In Delusions of Gender the psychologist Cordelia Fine exposes the bad science, the ridiculous arguments and the persistent biases that blind us to the ways we ourselves enforce the gender stereotypes we think we are trying to overcome. Newer, shinier versions take hold every year: "The female brain is predominantly hard-wired for empathy. The male brain is predominantly hard-wired for understanding and building systems," writes Professor Simon Baron-Cohen , while the neuroscientist Louann Brizendine describes a "female brain" and a "male brain" forever divided by their genetic destinies. Drawing on more sound but less high-profile research, Fine argues that most gender differences arise within social, cultural and personal environments that influence what hormones we produce and how our genes work. The human brain, female and male, has a remarkable plasticity. To assume that many complex adult traits are determined at birth is "so last century".
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Without understanding any of the details, I had absorbed the vague idea that science had now established, with the help of modern neuro-imaging techniques, that there were clear differences between male and female brains.
Men had stronger spatial and mathematical skills, and women had stronger verbal and emotional skills, and this all dovetailed sensibly with various biological and evolutionary stories. Fine, who works in psychology and appears to know the literature well, demonstrates that this story absolutely fails to stand up to critical examination. The science of gender differences turns out to be very bad science indeed; it seems that everyone has an agenda, and is willing to do whatever it takes to advance it.
Researchers carry out poorly designed experiments with inadequate numbers of subjects, and then draw sweeping conclusions from differences which are not even clearly significant. They look at coarse measures of activation in parts of the brain whose functions are still largely unclear and mysteriously deduce general cognitive principles, relying on the fact that few people know how to interpret a brain scan. In surprisingly many cases, they flat-out lie.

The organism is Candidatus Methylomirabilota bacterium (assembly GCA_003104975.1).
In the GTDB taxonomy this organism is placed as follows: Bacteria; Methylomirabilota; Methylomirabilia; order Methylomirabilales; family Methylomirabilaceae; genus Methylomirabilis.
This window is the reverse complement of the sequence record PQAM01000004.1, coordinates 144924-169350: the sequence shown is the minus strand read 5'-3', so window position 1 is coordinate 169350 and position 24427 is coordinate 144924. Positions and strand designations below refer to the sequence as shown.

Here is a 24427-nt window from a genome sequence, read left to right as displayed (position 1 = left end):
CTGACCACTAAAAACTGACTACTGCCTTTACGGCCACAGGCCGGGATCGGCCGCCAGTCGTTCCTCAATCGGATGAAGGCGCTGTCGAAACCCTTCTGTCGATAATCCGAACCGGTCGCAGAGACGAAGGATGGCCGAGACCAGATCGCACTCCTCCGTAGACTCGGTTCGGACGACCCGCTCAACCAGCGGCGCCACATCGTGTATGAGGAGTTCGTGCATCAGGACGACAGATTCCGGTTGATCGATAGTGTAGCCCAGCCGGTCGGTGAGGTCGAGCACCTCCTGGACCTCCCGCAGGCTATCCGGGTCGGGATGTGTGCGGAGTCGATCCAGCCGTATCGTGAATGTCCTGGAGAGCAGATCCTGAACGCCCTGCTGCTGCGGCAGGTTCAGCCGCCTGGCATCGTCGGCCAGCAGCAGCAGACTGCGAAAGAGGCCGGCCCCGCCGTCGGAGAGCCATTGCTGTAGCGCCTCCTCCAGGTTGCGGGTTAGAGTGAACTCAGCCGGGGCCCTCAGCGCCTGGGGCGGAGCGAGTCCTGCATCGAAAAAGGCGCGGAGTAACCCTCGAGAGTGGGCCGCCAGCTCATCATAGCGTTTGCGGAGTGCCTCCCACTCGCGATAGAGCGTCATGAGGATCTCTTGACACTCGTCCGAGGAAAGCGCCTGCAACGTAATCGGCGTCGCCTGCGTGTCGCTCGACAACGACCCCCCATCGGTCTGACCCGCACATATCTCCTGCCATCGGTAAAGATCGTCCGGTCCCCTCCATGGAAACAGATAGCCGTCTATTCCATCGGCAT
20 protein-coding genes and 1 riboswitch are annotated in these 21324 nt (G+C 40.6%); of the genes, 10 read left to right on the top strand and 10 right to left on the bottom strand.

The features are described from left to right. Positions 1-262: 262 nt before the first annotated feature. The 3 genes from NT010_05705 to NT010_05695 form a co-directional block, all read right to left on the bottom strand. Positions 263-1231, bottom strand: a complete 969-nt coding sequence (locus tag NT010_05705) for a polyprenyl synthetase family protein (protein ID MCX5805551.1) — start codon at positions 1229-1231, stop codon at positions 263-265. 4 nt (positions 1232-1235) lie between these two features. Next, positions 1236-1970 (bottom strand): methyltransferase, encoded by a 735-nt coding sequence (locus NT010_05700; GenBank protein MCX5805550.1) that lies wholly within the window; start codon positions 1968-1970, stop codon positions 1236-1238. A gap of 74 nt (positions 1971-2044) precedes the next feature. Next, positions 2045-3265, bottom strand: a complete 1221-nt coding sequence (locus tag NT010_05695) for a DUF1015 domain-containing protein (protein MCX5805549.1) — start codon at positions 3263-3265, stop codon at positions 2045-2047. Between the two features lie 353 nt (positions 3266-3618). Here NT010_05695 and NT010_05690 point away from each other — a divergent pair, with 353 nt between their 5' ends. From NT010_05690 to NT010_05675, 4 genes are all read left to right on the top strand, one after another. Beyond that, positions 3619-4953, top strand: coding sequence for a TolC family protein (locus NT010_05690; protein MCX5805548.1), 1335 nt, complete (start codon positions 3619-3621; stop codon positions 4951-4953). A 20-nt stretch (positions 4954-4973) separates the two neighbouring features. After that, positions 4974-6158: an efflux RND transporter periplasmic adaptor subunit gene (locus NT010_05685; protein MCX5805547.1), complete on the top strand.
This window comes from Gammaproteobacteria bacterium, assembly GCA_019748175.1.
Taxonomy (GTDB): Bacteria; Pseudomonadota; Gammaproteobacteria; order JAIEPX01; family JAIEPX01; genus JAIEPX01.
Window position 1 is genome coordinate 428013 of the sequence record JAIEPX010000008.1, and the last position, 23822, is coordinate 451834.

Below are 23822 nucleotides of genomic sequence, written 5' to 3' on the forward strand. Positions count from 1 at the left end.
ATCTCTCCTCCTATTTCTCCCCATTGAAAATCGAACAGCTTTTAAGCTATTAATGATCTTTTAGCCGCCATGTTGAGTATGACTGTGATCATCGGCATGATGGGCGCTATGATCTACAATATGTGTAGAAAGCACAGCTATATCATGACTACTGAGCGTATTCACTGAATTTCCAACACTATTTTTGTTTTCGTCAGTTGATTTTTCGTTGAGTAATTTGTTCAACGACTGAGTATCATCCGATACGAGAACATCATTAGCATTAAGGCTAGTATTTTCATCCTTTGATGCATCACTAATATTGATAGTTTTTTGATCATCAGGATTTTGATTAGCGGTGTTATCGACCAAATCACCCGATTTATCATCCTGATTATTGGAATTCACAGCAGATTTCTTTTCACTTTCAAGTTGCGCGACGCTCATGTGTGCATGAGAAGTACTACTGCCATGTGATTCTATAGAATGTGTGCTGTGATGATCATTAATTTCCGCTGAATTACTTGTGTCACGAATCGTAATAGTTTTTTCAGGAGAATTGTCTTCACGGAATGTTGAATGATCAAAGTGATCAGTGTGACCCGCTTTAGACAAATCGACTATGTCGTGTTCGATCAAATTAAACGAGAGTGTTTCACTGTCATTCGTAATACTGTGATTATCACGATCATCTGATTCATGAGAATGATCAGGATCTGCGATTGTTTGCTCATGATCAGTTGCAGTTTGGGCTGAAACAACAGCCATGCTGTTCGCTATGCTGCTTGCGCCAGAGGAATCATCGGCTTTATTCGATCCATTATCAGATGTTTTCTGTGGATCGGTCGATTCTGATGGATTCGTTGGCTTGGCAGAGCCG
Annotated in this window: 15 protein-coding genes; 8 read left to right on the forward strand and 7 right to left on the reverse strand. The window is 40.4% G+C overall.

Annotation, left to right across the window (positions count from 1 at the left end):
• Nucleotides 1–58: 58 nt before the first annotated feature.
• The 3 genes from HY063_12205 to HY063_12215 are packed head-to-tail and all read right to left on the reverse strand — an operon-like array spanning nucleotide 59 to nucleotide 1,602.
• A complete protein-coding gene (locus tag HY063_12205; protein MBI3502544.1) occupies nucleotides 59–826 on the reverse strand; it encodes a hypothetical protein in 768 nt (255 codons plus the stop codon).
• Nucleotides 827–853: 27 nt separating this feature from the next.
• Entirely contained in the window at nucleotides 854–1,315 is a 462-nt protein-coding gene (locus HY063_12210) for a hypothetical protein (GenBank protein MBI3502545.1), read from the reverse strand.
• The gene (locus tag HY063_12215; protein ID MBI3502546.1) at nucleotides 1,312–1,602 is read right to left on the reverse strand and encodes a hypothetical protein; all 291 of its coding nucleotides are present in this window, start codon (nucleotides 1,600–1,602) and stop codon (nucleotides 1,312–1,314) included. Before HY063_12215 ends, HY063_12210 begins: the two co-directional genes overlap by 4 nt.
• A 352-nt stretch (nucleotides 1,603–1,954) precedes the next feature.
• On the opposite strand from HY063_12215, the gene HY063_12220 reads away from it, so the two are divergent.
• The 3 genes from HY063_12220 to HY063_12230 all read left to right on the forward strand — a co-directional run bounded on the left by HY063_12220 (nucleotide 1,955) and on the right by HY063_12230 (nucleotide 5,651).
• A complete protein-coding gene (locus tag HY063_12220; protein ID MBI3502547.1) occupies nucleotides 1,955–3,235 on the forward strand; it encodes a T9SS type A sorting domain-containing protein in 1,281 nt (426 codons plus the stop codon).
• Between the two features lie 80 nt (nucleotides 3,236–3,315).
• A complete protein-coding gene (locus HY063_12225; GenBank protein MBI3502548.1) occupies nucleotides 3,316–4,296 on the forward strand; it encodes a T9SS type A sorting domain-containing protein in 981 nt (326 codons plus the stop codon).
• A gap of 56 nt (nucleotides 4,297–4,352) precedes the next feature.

I am shocked, though I suppose this just shows how naive I am: I have worked for a long time in Artificial Intelligence, a field that is notorious for overhyping its achievements. Somehow, I had thought these people were better than us, but that does not appear to be true.
I do not think, however, that that would be true to the deeper spirit of the book. Fine, who comes across as an admirable person, is upfront about the fact that no one is neutral in this debate, and she does not even pretend to be neutral herself; this is indeed one of the things which makes her writing so amusing.
She shows how researchers, time after time, have made claims about gender differences which in hindsight have turned out to be utterly absurd. The rational response is to be as skeptical as possible about all such claims, and I will pay Fine the compliment of treating her own arguments with the same skepticism.